Which one, John McCain?
"That one," in reference to Barack Obama, might be the most talked about sound byte from any election or primary debate this year.
But what does one mean when one refers to another as "that one"? The media, blogs and presidential campaigns have a splattering of ideas:
At the New York Times, Maureen Dowd says if John McCain loses the election, these sorts of mudpies are to blame. "That one" being a cross between "The One" and "That Woman."
Consummate political blogger Andrew Sullivan characterizes "that one" as: "Nasty, uncivil and not even effective."
At the Washington Post, Tom Shales writes that it was a "seemingly demeaning, nasty references to Obama." This made McCain look like a "Scrooge."
Diddy is furious, saying he'd like to go to the polls right now. "This is 2008, not 1962!" he exclaims.
At Slate, John Dickerson wrote that the expression feels antiquated. "I have relatives-older relatives-who use this expression."
The Washington blogger Wonkette goes, "HEY-O, McCain points at Obama and says "THAT ONE," as in "THAT ONE [supported it]" or "THAT ONE [is on all of your welfare!]"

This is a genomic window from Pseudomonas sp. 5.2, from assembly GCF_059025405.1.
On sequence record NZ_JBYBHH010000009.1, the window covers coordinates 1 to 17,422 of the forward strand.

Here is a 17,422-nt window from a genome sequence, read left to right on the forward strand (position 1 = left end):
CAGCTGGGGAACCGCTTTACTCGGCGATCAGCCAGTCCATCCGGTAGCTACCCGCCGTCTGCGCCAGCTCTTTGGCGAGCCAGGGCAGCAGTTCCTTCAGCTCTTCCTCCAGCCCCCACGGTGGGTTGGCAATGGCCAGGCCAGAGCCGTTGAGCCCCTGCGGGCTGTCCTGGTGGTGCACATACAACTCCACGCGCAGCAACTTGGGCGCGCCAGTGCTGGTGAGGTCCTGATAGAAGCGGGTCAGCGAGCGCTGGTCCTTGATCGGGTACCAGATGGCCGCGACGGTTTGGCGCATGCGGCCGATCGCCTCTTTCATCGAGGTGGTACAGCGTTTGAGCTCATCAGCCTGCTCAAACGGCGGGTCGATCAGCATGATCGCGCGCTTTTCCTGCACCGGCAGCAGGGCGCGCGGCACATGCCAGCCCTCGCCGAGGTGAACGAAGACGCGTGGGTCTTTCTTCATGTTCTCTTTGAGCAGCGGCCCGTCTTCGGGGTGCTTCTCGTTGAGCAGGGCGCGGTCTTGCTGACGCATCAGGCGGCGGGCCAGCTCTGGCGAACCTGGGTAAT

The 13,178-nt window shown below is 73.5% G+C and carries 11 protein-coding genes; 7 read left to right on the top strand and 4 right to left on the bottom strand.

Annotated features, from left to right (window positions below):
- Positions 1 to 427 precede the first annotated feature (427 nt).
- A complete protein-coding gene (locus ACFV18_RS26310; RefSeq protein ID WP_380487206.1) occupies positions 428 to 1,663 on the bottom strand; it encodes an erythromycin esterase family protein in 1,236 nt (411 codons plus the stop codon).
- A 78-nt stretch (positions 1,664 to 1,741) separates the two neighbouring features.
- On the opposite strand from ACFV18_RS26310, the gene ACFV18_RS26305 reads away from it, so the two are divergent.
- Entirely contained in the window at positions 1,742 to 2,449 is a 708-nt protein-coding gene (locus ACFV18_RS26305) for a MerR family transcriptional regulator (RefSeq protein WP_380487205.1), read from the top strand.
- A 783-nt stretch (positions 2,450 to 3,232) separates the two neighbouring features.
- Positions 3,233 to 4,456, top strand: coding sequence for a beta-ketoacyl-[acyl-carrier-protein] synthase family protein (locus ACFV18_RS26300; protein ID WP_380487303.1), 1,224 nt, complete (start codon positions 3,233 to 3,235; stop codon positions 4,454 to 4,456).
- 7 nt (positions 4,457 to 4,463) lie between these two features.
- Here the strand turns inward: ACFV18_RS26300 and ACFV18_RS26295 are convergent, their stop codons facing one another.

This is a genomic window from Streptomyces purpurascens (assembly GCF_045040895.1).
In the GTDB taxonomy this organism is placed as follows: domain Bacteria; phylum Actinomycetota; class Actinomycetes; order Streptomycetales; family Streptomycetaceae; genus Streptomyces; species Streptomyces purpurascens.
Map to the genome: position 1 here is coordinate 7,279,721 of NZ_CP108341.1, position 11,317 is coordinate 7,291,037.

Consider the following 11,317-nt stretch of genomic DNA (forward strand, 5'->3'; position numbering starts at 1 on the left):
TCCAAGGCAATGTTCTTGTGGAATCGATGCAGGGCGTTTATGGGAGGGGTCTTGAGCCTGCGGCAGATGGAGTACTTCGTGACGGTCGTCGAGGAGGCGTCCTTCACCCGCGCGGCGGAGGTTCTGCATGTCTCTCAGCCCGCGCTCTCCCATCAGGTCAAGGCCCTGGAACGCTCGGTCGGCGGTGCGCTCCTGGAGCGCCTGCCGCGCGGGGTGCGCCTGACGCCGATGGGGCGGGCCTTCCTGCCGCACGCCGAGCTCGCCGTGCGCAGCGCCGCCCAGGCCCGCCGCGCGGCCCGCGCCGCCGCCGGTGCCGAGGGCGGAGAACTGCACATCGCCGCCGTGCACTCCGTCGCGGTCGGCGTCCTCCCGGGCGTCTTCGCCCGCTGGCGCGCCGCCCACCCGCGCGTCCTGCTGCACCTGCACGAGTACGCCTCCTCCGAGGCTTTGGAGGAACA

At the Atlantic, James Fallows says, "'That one.' Difficult to discuss. Unwise for Obama or his campaign ever to mention themselves. But creates an impression that may be impossible to erase."
As for the campaigns, Obama's put the question to reporters, "Did John McCain refer to Obama as ‘that one'?" While Charlie Black of the McCain says, ""I'd have to go back and look at it. It appears to me that the Obama campaign decided before the debate that they would come in the spin room and instead of debating the issues they would say ‘John McCain is erratic.'"
Elderly befuddling, dismissive insult, erratic temper or just plain racist, "that one" was not a good look for McCain.